I am not experienced enough to comment with absolute certainty on your situation, or the statements made about NTFS and Linux, however, thought it worth letting you know my solution to the problem of a massive Windows created data file structure, needing to be accessed from W10 and Linux. The solution below has worked without issue for some time now and is very productive compared to dual booting.
Initially, when new to Linux (and after painfully transferring a dozen or so email accounts with thousands of mails from W10 Live Mail to Linux Thunderbird), I went down the dual boot scenario, with which I soon got fed up, having to reboot to check my email, if I was working on a Windows program.
The other major frustration with dual booting was that, when W10 decided to do an update on closing, it would prevent shutdown until finished - thus preventing me rebooting to Linux (sometimes for hours).
I spent a lot of time searching for suitable Linux alternatives to Windows programs and eventually, I whittled down to 2 or 3 Windows programs that I just cant avoid using under Windows.
The solution I have now has been successful for well over a year with very few problems and I get fast access to both systems from Linux (Ubuntu 18.04LTS) here are the steps I took.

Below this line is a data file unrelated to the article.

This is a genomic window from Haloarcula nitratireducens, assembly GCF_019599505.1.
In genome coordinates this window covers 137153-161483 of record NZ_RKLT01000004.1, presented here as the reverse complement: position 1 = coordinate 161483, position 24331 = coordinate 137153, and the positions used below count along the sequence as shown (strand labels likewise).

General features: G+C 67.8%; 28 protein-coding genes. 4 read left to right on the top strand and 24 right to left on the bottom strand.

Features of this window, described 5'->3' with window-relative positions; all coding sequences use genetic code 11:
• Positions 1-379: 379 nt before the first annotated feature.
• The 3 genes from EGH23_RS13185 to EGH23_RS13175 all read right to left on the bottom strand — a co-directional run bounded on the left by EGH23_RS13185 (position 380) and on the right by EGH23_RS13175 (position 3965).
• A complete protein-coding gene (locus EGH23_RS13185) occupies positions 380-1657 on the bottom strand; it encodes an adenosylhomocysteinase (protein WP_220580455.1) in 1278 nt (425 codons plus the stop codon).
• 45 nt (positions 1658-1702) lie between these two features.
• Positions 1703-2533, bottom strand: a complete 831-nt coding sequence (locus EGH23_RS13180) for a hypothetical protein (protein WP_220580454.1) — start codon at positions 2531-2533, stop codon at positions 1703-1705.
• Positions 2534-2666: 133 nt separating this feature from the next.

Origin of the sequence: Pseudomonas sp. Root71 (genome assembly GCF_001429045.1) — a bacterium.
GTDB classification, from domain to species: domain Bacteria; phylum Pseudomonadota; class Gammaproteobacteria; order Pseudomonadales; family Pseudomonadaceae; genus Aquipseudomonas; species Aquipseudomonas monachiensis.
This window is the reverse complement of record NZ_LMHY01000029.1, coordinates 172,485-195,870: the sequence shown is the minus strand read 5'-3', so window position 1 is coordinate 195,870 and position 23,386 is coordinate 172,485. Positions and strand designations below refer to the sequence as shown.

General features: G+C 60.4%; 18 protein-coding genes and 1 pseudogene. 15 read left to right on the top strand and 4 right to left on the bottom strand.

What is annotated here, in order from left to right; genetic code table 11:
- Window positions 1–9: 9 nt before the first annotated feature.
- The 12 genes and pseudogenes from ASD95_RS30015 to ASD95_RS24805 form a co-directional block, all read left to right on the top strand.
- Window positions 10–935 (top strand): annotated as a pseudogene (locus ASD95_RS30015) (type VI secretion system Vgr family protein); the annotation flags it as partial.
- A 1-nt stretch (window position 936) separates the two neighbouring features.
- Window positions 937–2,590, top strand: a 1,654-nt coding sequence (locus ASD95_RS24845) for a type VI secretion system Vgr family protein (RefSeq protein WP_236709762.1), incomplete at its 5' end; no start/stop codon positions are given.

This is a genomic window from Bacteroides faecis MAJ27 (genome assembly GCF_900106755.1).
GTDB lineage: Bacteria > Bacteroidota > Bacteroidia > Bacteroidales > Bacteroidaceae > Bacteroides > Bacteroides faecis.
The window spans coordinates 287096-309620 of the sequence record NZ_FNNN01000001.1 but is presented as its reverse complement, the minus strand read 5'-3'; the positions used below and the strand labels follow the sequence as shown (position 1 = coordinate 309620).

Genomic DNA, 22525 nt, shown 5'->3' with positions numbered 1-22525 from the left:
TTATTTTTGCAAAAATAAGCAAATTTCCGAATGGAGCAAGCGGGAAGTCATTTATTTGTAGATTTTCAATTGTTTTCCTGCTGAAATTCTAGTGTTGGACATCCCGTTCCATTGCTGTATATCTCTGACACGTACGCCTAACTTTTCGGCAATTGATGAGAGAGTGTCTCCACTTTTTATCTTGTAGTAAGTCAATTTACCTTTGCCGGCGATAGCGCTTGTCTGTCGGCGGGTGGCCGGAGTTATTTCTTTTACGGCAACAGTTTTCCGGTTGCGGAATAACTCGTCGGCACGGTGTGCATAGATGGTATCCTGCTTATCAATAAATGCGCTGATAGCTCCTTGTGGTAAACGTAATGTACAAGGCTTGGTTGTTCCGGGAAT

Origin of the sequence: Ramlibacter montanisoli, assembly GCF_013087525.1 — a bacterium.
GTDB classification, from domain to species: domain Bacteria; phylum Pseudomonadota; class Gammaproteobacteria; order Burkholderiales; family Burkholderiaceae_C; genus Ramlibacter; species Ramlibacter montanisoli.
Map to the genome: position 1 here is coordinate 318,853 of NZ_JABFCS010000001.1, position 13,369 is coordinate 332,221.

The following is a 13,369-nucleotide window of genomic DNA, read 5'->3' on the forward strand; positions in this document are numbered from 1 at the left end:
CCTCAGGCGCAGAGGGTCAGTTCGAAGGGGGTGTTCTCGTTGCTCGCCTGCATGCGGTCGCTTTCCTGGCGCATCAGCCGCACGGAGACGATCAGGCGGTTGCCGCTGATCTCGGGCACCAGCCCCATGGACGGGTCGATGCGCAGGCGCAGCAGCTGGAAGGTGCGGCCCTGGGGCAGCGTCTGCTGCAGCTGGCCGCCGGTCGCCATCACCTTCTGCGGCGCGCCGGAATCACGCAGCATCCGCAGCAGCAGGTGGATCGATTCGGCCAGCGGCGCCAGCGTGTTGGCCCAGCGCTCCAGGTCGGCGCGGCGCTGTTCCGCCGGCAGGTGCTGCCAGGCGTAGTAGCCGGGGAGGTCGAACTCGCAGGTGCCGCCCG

a) I had already installed a new disk, on which I had installed Linux Ubuntu 18.04, (formatted ext4).
b) I left the existing windows disk (formatted NTFS), as a data disk ie. not using the win OS on it.
c) On the Linux disk I installed Virtualbox 5.2.34 - It’s also important to install VBox Guest Additions 5.2.34, so that you can access USB devices etc. from VM.
d) I created a W10 virtual disk and installed the minimal set of programs that I can’t find suitable alternatives for eg. Quickbooks. I uninstalled all the windows stuff I won’t use eg. office, video and music players games etc., to keep the size down and speed up as Linux alternatives are available.
e) The virtual machine can access files on the original Windows disk (now for data only) through the shared folders set up in Vbox – I do not save ANYTHING to the virtual machine local file system.
So, I have a lean W10 virtual system that I can start up from Ubunto without having to reboot.
The major advantage of this approach, is that I can be working in W10 virtual machine on say Quickbooks and easily park it to answer an email in Linux Thunderbird, or access any other Linux program whilst W10 is running in VM.
I access Word docs, spreadsheets etc. previously created with Windows Office, with Linux Libra Office. Any file that I create that may be needed to be read via. Linux OR W10, I save on the NTFS data disk (old Windows disk) because, as others have said, Windows would not see it, if saved to the Linux home folder formatted as ext4. New files and folders I create that I know will NEVER need to be read by Windows, I can save under the Linux home folder.
Sorry for the lengthy text, but feel it may also help a few newbies in the same boat as I was a couple of years ago.
Processor: AMD® Fx™-4170 quad-core processor × 4
Graphics: AMD® Rs780
OS type: 64 bit
Hard Drive 866.3 GB
Memory 11 Gb